Patents have long been used to encourage innovation. However there are many that argue that patents stifle progress and competition, particularly in vital medical technologies, and so should be eliminated.

Patents are designed to stifle competition. The purpose of a patent is to give the inventor the right to exclude others from practicing her invention. Advanced economies all grant these non-competitive rights to encourage innovation. Innovating is hard and expensive, while copying is easy and cheap.

Without patent protection for inventions, there would be little incentive to innovate because copying is so much easier. Countries with weak patent protection have less innovation because copying is far more cost effective than innovating as stated in

If patents are doing what they are supposed to do, encourage innovation with the reward of reduced competition, why are they so unpopular? One source of discontent is that so much cutting edge medical technology was recently developed, and so is still protected by patents.

This is similar to the early years of the automotive industry. Then it was difficult to build a useable car, with steering wheel, clutch, and drive train, without infringing on someone else’s patents. Early auto pioneers were also frustrated that they couldn’t use core technology without getting a license.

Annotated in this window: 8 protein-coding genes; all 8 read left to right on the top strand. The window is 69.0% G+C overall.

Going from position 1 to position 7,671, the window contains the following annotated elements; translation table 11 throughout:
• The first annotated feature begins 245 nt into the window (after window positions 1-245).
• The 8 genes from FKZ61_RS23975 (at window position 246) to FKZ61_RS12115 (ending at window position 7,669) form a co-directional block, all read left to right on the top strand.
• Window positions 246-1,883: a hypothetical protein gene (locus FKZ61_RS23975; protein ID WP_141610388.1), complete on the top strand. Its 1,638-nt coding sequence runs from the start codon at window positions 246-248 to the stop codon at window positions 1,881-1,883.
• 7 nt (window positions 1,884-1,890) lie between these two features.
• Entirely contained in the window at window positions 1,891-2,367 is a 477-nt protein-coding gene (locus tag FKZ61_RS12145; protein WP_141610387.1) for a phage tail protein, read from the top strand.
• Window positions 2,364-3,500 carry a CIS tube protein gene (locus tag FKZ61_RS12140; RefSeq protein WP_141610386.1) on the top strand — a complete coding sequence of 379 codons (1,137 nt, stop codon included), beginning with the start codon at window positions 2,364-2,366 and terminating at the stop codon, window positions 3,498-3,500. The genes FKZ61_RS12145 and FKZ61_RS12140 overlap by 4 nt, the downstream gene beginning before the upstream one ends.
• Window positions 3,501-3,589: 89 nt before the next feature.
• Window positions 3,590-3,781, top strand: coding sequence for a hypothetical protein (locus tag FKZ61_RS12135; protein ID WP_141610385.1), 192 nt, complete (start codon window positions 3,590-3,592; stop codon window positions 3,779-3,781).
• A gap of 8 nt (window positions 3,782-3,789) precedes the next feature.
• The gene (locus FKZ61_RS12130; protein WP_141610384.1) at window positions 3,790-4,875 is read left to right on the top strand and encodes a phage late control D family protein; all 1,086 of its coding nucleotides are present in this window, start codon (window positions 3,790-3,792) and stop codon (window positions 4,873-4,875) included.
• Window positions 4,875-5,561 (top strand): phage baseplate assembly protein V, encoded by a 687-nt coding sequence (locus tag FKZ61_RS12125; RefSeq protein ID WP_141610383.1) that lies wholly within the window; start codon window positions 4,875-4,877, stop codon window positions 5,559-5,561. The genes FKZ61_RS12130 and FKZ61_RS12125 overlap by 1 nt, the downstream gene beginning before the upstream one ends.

medical technology

The significant amount of new medical technologies that are covered by patents is not a good reason for eliminating patents. This problem is quickly resolving itself as key energy technology patents expire. The early auto industry also got through its phase of limited competition because of core technology patents, and quickly became a hotbed of innovation.

A second reason for opposition to patents is that there are some bad patents. Bad patents are generally over broad, protecting far more than the inventor invented including rather obvious concepts. Bad patents were granted because the old law for determining if an invention was obvious set a very high hurdle for the patent examiner. It was difficult for an examiner to show that over broad claims were obvious. As a result, the patent office granted a number of bad, over broad patents.

However, this problem has also been corrected. The United States Supreme Court has made it much easier for a patent examiner to find patent application claims are obvious. As a result, the number of over broad patents has been sharply reduced.

While the sources of problems with patents have been diminishing, medical technology innovations are increasingly key to addressing growing health needs. We need the medical advances that patents encourage. For more information about patents and patenting process visit